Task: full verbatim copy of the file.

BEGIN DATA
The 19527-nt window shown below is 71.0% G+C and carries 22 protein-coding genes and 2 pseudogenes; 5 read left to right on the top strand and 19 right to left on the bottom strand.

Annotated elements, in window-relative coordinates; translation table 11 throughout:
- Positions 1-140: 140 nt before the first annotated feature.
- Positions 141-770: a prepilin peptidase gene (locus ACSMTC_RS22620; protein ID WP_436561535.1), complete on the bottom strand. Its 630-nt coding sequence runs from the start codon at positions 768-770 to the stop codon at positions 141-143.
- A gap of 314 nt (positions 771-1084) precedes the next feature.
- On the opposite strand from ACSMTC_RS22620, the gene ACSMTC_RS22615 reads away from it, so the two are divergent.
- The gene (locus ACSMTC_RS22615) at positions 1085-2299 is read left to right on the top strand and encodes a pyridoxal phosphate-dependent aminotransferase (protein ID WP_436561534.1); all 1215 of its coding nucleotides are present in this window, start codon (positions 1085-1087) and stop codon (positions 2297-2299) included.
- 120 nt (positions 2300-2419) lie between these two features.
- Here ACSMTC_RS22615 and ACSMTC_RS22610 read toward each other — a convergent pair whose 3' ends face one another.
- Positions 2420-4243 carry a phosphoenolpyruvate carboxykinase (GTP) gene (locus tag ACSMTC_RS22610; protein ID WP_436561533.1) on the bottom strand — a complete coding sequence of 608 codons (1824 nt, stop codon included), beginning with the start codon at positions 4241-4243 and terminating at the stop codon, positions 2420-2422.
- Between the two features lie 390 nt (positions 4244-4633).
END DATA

The 19527-nt window shown below is 71.0% G+C and carries 22 protein-coding genes and 2 pseudogenes; 5 read left to right on the top strand and 19 right to left on the bottom strand.

Annotated elements, in window-relative coordinates; translation table 11 throughout:
- Positions 1-140: 140 nt before the first annotated feature.
- Positions 141-770: a prepilin peptidase gene (locus ACSMTC_RS22620; protein ID WP_436561535.1), complete on the bottom strand. Its 630-nt coding sequence runs from the start codon at positions 768-770 to the stop codon at positions 141-143.
- A gap of 314 nt (positions 771-1084) precedes the next feature.
- On the opposite strand from ACSMTC_RS22620, the gene ACSMTC_RS22615 reads away from it, so the two are divergent.
- The gene (locus ACSMTC_RS22615) at positions 1085-2299 is read left to right on the top strand and encodes a pyridoxal phosphate-dependent aminotransferase (protein ID WP_436561534.1); all 1215 of its coding nucleotides are present in this window, start codon (positions 1085-1087) and stop codon (positions 2297-2299) included.
- 120 nt (positions 2300-2419) lie between these two features.
- Here ACSMTC_RS22615 and ACSMTC_RS22610 read toward each other — a convergent pair whose 3' ends face one another.
- Positions 2420-4243 carry a phosphoenolpyruvate carboxykinase (GTP) gene (locus tag ACSMTC_RS22610; protein ID WP_436561533.1) on the bottom strand — a complete coding sequence of 608 codons (1824 nt, stop codon included), beginning with the start codon at positions 4241-4243 and terminating at the stop codon, positions 2420-2422.
- Between the two features lie 390 nt (positions 4244-4633).